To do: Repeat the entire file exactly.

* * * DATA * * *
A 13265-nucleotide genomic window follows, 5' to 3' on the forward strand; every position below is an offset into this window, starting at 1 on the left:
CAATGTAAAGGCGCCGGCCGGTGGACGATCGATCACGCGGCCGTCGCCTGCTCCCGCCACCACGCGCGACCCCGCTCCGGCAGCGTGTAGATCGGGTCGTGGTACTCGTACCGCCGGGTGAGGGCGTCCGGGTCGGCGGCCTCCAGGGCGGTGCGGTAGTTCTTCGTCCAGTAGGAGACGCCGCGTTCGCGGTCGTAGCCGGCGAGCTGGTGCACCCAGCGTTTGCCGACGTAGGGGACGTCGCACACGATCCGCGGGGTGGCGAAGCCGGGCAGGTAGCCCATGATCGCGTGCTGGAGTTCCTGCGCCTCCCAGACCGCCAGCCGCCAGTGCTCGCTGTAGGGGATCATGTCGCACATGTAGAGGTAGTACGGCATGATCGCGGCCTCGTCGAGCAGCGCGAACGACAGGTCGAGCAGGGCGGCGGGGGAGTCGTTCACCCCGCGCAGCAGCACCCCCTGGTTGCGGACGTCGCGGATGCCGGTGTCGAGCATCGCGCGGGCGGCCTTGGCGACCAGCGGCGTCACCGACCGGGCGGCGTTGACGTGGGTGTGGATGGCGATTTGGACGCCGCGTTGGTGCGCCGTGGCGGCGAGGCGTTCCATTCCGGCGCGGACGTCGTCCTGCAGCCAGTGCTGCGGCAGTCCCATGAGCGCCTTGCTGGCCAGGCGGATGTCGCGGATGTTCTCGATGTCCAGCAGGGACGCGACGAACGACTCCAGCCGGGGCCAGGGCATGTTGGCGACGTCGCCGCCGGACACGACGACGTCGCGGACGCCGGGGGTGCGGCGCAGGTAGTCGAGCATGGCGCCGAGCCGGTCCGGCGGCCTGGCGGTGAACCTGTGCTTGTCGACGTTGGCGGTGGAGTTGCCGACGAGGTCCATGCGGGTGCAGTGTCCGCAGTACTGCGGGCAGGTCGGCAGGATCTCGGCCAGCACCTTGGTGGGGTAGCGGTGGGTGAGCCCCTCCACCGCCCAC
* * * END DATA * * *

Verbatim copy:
A 13265-nucleotide genomic window follows, 5' to 3' on the forward strand; every position below is an offset into this window, starting at 1 on the left:
CAATGTAAAGGCGCCGGCCGGTGGACGATCGATCACGCGGCCGTCGCCTGCTCCCGCCACCACGCGCGACCCCGCTCCGGCAGCGTGTAGATCGGGTCGTGGTACTCGTACCGCCGGGTGAGGGCGTCCGGGTCGGCGGCCTCCAGGGCGGTGCGGTAGTTCTTCGTCCAGTAGGAGACGCCGCGTTCGCGGTCGTAGCCGGCGAGCTGGTGCACCCAGCGTTTGCCGACGTAGGGGACGTCGCACACGATCCGCGGGGTGGCGAAGCCGGGCAGGTAGCCCATGATCGCGTGCTGGAGTTCCTGCGCCTCCCAGACCGCCAGCCGCCAGTGCTCGCTGTAGGGGATCATGTCGCACATGTAGAGGTAGTACGGCATGATCGCGGCCTCGTCGAGCAGCGCGAACGACAGGTCGAGCAGGGCGGCGGGGGAGTCGTTCACCCCGCGCAGCAGCACCCCCTGGTTGCGGACGTCGCGGATGCCGGTGTCGAGCATCGCGCGGGCGGCCTTGGCGACCAGCGGCGTCACCGACCGGGCGGCGTTGACGTGGGTGTGGATGGCGATTTGGACGCCGCGTTGGTGCGCCGTGGCGGCGAGGCGTTCCATTCCGGCGCGGACGTCGTCCTGCAGCCAGTGCTGCGGCAGTCCCATGAGCGCCTTGCTGGCCAGGCGGATGTCGCGGATGTTCTCGATGTCCAGCAGGGACGCGACGAACGACTCCAGCCGGGGCCAGGGCATGTTGGCGACGTCGCCGCCGGACACGACGACGTCGCGGACGCCGGGGGTGCGGCGCAGGTAGTCGAGCATGGCGCCGAGCCGGTCCGGCGGCCTGGCGGTGAACCTGTGCTTGTCGACGTTGGCGGTGGAGTTGCCGACGAGGTCCATGCGGGTGCAGTGTCCGCAGTACTGCGGGCAGGTCGGCAGGATCTCGGCCAGCACCTTGGTGGGGTAGCGGTGGGTGAGCCCCTCCACCGCCCAC